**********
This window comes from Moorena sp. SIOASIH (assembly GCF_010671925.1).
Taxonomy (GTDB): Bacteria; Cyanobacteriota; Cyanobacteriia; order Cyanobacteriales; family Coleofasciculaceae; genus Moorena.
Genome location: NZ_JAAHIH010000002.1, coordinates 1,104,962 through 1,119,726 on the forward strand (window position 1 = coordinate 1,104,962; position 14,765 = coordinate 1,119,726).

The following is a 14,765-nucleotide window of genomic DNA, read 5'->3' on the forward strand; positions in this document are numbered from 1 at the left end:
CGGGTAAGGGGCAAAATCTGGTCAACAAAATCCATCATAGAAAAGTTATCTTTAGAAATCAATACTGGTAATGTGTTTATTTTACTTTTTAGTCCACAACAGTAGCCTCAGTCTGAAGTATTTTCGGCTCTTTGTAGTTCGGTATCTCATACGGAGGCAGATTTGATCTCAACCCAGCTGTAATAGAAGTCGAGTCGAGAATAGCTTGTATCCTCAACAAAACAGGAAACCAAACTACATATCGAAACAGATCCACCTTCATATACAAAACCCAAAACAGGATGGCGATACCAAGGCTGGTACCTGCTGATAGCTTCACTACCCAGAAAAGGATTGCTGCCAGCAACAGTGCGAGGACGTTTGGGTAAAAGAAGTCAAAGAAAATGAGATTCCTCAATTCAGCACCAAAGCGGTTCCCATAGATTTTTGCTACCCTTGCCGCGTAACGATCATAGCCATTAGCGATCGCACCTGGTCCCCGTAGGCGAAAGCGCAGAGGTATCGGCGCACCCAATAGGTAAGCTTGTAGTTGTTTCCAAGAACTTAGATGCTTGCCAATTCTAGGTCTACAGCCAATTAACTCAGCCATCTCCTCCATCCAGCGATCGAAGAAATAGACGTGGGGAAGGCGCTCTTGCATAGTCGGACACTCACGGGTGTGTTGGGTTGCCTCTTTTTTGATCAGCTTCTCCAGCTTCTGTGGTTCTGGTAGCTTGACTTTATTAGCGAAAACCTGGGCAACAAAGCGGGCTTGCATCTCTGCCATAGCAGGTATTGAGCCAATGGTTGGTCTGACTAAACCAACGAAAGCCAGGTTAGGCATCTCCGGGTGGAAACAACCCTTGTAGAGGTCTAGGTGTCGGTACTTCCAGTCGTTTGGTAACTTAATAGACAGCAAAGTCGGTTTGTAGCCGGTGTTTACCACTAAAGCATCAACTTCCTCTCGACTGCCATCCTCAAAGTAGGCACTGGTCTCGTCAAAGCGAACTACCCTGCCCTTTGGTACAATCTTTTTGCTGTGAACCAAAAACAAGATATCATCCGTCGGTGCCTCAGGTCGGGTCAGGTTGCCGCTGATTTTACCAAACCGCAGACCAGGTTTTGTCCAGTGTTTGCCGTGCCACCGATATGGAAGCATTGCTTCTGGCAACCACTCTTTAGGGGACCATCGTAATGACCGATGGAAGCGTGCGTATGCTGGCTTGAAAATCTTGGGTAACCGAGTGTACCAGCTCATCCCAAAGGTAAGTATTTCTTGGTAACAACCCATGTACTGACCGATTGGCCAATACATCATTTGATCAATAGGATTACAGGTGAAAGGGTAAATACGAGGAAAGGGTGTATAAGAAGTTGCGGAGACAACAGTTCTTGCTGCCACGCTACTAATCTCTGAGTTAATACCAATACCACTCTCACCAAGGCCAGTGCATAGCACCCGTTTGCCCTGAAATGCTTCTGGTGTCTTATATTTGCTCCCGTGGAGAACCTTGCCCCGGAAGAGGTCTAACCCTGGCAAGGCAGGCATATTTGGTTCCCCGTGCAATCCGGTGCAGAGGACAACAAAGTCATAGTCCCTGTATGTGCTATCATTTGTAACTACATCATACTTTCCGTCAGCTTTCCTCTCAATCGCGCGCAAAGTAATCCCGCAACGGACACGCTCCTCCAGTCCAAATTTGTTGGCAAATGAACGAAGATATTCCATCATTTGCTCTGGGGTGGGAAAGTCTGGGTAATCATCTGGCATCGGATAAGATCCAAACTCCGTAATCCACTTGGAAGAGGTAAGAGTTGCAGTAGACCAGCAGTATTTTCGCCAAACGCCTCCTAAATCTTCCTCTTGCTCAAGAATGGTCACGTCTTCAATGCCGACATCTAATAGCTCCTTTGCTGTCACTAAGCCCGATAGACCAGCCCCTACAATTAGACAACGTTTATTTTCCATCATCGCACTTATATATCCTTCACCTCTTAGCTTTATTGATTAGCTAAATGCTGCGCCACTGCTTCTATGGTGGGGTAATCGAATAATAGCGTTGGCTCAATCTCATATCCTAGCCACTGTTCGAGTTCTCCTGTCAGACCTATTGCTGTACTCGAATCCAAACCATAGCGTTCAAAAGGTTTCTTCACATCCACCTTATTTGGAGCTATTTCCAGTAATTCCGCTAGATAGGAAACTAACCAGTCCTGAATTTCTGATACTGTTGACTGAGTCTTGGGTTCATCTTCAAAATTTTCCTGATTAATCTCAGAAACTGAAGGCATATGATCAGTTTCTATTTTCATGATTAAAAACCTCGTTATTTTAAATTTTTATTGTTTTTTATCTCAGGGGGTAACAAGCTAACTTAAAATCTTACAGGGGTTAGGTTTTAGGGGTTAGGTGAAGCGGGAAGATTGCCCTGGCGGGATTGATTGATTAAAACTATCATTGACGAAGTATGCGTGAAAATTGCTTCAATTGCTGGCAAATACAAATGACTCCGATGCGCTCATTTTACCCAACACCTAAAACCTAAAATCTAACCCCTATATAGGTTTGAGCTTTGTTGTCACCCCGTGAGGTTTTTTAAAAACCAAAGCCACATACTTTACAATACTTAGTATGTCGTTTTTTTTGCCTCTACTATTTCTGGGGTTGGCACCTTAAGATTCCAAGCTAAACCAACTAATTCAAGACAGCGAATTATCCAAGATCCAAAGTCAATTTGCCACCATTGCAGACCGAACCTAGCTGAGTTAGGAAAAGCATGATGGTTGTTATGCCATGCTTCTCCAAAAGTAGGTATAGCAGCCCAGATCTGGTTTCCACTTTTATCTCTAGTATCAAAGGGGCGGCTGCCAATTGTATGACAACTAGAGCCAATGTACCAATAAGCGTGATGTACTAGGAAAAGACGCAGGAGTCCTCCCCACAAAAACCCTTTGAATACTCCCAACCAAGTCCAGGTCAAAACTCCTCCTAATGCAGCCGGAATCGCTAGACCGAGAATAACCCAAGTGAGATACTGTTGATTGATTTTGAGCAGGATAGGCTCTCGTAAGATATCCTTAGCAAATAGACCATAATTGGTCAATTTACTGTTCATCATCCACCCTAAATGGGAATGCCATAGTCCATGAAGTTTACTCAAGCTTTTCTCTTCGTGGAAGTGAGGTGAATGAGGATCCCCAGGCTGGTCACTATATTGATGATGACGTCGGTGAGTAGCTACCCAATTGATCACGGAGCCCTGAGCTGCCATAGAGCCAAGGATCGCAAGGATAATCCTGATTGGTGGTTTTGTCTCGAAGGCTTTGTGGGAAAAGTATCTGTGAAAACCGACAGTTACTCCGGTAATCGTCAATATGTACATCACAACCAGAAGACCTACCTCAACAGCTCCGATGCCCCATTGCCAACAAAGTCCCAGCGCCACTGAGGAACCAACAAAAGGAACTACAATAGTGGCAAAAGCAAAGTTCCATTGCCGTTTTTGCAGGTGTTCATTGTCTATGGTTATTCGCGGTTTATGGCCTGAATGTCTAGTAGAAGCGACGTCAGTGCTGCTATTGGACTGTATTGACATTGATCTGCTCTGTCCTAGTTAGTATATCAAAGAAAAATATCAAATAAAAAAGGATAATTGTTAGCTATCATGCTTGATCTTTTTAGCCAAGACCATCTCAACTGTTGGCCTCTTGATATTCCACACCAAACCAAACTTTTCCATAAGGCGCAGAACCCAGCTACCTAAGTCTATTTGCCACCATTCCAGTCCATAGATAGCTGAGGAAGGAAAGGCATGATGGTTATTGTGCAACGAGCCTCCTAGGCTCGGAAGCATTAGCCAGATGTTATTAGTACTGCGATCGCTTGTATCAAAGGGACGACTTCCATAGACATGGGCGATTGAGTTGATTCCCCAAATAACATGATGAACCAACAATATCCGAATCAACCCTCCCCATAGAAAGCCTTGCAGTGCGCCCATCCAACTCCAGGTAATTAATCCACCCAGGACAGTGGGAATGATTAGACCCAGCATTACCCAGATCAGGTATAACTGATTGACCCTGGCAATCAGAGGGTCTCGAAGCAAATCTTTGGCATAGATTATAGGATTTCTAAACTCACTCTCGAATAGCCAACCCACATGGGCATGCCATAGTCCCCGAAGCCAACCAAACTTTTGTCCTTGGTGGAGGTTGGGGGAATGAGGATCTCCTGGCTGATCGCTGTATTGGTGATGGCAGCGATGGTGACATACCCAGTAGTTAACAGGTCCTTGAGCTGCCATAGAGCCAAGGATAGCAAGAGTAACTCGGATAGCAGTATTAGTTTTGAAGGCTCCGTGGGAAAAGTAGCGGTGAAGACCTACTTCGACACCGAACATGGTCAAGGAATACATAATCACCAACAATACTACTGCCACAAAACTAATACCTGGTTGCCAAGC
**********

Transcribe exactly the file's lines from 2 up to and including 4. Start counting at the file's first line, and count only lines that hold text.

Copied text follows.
Taxonomy (GTDB): Bacteria; Cyanobacteriota; Cyanobacteriia; order Cyanobacteriales; family Coleofasciculaceae; genus Moorena.
Genome location: NZ_JAAHIH010000002.1, coordinates 1,104,962 through 1,119,726 on the forward strand (window position 1 = coordinate 1,104,962; position 14,765 = coordinate 1,119,726).

The following is a 14,765-nucleotide window of genomic DNA, read 5'->3' on the forward strand; positions in this document are numbered from 1 at the left end: